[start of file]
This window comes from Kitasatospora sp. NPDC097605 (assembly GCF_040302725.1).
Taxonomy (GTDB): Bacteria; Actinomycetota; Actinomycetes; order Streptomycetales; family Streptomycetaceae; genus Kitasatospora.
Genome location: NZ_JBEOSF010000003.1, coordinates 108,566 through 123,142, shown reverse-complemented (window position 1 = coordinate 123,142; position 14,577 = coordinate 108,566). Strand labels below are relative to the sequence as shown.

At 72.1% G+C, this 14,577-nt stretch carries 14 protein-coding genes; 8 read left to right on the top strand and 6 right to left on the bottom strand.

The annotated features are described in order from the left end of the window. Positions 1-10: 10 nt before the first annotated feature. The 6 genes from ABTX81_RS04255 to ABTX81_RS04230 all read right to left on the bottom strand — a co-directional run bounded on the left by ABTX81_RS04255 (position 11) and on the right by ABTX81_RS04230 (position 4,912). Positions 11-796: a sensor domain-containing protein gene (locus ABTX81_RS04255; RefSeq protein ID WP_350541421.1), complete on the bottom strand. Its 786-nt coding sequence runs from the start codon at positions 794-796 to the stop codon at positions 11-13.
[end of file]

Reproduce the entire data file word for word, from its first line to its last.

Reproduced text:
This window comes from Kitasatospora sp. NPDC097605 (assembly GCF_040302725.1).
Taxonomy (GTDB): Bacteria; Actinomycetota; Actinomycetes; order Streptomycetales; family Streptomycetaceae; genus Kitasatospora.
Genome location: NZ_JBEOSF010000003.1, coordinates 108,566 through 123,142, shown reverse-complemented (window position 1 = coordinate 123,142; position 14,577 = coordinate 108,566). Strand labels below are relative to the sequence as shown.

At 72.1% G+C, this 14,577-nt stretch carries 14 protein-coding genes; 8 read left to right on the top strand and 6 right to left on the bottom strand.

The annotated features are described in order from the left end of the window. Positions 1-10: 10 nt before the first annotated feature. The 6 genes from ABTX81_RS04255 to ABTX81_RS04230 all read right to left on the bottom strand — a co-directional run bounded on the left by ABTX81_RS04255 (position 11) and on the right by ABTX81_RS04230 (position 4,912). Positions 11-796: a sensor domain-containing protein gene (locus ABTX81_RS04255; RefSeq protein ID WP_350541421.1), complete on the bottom strand. Its 786-nt coding sequence runs from the start codon at positions 794-796 to the stop codon at positions 11-13.